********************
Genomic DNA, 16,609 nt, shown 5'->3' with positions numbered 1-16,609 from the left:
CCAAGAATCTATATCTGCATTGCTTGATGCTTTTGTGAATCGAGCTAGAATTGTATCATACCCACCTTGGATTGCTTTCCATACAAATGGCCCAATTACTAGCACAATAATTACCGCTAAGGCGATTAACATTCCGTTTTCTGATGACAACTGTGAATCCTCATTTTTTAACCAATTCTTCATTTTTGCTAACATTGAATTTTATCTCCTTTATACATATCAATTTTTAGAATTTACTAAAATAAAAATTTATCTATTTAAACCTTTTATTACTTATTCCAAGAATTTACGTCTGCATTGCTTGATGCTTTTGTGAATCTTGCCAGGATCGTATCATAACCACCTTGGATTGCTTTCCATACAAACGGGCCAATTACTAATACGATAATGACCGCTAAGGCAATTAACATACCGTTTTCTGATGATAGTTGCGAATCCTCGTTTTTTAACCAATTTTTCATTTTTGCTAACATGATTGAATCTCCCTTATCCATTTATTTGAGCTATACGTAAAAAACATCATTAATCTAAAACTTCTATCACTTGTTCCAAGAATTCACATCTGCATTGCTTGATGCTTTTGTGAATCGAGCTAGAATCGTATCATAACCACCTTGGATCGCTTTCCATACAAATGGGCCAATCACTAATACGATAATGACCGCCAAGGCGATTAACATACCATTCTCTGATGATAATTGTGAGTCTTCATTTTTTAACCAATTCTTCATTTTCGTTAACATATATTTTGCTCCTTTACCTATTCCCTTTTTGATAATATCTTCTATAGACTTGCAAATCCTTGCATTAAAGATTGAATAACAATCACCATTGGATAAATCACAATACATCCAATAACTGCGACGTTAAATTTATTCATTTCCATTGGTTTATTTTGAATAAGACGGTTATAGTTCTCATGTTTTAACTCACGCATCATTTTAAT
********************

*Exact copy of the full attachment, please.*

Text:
Genomic DNA, 16,609 nt, shown 5'->3' with positions numbered 1-16,609 from the left:
CCAAGAATCTATATCTGCATTGCTTGATGCTTTTGTGAATCGAGCTAGAATTGTATCATACCCACCTTGGATTGCTTTCCATACAAATGGCCCAATTACTAGCACAATAATTACCGCTAAGGCGATTAACATTCCGTTTTCTGATGACAACTGTGAATCCTCATTTTTTAACCAATTCTTCATTTTTGCTAACATTGAATTTTATCTCCTTTATACATATCAATTTTTAGAATTTACTAAAATAAAAATTTATCTATTTAAACCTTTTATTACTTATTCCAAGAATTTACGTCTGCATTGCTTGATGCTTTTGTGAATCTTGCCAGGATCGTATCATAACCACCTTGGATTGCTTTCCATACAAACGGGCCAATTACTAATACGATAATGACCGCTAAGGCAATTAACATACCGTTTTCTGATGATAGTTGCGAATCCTCGTTTTTTAACCAATTTTTCATTTTTGCTAACATGATTGAATCTCCCTTATCCATTTATTTGAGCTATACGTAAAAAACATCATTAATCTAAAACTTCTATCACTTGTTCCAAGAATTCACATCTGCATTGCTTGATGCTTTTGTGAATCGAGCTAGAATCGTATCATAACCACCTTGGATCGCTTTCCATACAAATGGGCCAATCACTAATACGATAATGACCGCCAAGGCGATTAACATACCATTCTCTGATGATAATTGTGAGTCTTCATTTTTTAACCAATTCTTCATTTTCGTTAACATATATTTTGCTCCTTTACCTATTCCCTTTTTGATAATATCTTCTATAGACTTGCAAATCCTTGCATTAAAGATTGAATAACAATCACCATTGGATAAATCACAATACATCCAATAACTGCGACGTTAAATTTATTCATTTCCATTGGTTTATTTTGAATAAGACGGTTATAGTTCTCATGTTTTAACTCACGCATCATTTTAAT